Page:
• In men, estrogen regulates the maturation of sperms, modulates erectile function, and dictates sex drive. 
  • Estrogen has an important role to play in calcium metabolism and aids in the maintenance of bone density. 
  • An imbalance in estrogen can cause a variety of health conditions. 
  • High estrogen in women causes: 
    • Weight gain 
    • Loss of sex drive
    • Heavy menstrual bleeding
    • Fibrocystic growths in the breast
    • Exhaustion
    • Anxiety & depression 
    • Mood swings
    • Hair loss
    • Can cause cancers of the breast 
  • High estrogen in men causes:
    • Gynecomastia 
    • Erectile dysfunction 
    • Infertility 
    • Prostate cancer
  • Low estrogen in women can lead to: 
    • Irregular periods
    • Hot flashes
    • Osteoporosis
    • Pain during sex
    • Depression 
    • Increase in urinary tract infections 
  • Low estrogen in men causes: 
    • Weight gain 
    • Depression 
    • Fatigue 
    • Weight gain around the abdomen & hips
  • You can get an idea about the amount of estrogen circulating in your body by getting a serum estrogen test.
  • The role of the estrobolome is important in the regulation of estrogen levels in the body. An impaired gut can cause an imbalance in estrogen levels, and lead to a variety of concerns mentioned above.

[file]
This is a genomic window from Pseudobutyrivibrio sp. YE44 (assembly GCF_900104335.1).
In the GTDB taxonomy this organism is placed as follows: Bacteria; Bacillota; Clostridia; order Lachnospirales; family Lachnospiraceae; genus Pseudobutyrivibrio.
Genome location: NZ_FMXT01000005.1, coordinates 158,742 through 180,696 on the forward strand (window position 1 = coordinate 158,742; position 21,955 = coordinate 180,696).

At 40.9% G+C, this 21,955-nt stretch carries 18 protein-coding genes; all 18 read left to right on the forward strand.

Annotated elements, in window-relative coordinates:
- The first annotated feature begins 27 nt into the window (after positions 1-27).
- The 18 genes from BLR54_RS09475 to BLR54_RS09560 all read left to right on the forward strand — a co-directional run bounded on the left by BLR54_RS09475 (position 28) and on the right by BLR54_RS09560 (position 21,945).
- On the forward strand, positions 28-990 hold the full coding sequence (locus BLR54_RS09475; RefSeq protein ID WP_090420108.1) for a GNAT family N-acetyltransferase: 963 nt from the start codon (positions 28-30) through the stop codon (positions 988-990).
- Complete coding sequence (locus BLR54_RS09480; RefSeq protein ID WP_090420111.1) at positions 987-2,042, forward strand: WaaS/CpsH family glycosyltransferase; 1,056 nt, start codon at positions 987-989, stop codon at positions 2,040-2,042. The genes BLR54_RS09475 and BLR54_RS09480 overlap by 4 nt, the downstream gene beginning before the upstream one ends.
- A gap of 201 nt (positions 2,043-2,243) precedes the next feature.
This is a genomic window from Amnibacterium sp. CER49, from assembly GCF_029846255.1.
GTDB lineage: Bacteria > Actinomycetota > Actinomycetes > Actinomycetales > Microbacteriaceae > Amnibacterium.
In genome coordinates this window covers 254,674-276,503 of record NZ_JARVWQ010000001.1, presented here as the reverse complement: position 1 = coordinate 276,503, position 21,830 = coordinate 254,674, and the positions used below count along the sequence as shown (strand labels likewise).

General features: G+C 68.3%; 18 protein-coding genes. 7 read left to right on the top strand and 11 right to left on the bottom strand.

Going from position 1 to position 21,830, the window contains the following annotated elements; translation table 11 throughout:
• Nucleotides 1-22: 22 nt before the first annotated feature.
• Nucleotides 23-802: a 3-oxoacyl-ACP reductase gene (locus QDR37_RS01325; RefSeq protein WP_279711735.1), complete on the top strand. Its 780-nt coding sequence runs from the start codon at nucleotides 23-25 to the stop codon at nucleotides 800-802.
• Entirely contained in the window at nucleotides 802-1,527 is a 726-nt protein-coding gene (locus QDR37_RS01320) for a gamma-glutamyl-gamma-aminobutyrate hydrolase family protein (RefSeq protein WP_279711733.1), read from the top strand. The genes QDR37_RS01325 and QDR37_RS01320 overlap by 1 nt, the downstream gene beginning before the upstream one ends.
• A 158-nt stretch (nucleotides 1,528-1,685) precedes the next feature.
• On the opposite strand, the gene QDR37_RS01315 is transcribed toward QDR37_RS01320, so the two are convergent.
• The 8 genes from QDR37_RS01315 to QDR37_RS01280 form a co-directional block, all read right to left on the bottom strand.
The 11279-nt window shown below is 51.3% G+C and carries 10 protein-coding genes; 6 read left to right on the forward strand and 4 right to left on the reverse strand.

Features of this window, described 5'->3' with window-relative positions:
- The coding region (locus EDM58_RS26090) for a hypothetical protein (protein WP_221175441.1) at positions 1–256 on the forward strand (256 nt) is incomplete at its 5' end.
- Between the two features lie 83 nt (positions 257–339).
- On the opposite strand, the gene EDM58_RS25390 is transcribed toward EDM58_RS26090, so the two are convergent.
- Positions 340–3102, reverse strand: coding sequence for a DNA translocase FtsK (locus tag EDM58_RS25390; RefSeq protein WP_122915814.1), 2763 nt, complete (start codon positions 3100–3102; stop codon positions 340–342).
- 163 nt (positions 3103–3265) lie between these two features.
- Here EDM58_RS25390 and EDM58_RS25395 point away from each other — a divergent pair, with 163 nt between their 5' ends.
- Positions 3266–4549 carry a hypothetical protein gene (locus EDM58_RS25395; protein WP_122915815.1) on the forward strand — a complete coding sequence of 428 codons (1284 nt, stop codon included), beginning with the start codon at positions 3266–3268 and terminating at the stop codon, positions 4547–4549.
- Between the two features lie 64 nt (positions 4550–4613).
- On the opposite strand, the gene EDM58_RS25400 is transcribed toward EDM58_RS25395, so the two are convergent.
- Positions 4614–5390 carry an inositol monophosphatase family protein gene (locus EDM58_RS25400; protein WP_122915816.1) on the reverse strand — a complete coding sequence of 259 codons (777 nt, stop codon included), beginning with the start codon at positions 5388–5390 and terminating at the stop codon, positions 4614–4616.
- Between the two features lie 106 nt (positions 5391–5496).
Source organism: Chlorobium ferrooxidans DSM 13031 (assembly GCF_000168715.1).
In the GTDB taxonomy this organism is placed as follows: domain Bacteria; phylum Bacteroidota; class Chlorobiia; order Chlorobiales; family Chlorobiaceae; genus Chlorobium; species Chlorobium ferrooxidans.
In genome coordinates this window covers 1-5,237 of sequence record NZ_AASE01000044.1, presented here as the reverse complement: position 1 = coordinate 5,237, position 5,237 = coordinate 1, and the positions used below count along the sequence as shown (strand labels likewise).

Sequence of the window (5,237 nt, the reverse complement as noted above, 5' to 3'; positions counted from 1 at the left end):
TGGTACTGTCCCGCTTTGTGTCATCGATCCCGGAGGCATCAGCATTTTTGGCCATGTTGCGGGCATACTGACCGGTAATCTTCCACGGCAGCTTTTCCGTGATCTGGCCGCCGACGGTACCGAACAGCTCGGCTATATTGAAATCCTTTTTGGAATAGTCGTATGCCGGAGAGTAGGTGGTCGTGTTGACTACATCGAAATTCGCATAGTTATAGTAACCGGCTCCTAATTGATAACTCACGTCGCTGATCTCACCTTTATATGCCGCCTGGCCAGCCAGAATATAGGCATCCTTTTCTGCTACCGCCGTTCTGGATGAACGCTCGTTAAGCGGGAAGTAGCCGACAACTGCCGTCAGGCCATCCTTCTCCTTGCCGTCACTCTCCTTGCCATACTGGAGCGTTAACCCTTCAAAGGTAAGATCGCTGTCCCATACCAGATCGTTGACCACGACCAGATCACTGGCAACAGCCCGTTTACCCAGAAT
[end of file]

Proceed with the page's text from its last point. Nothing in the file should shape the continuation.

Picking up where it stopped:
The Estrobolome & Its Functions

  • The estrobolome is a collection of gut microbes that are capable of modulating the metabolism of estrogen.
  • Due to estrobolome, the gut health and hormones connection is integral to the overall health of the body, since estrogen has major implications across several systems. 
  • Estrogen is primarily metabolized in the liver. The hepatic metabolism ensures estrogen finds its way into bile, which is then secreted into the gut for expulsion. 
  • Estrogen in the bile comes in contact with the gut flora, the estrobolome in particular. 
  • This system of microbes synthesizes an enzyme called beta-glucuronidase. 
  • This enzyme is important for the breakdown of complex carbohydrates, the reabsorption of micronutrients such as flavonoids, for the reuptake of pigments like bilirubin, and most importantly, for the reabsorption of estrogen and conversion of inactive estrogen to active forms. 
  • An imbalance in the gut can cause either an excess or deficit of beta-glucuronidase that can potentially throw off the existing estrogen balance in your body. 
  • Increased levels of the enzyme can cause increased reabsorption of estrogen and cause a spike in your estrogen levels, whereas a decreased level can result in the deficiency of the hormone. 
  • Conditions like dysbiosis can throw off your gut’s balance, and even lead to symptoms of estrogen dominance or deficiency.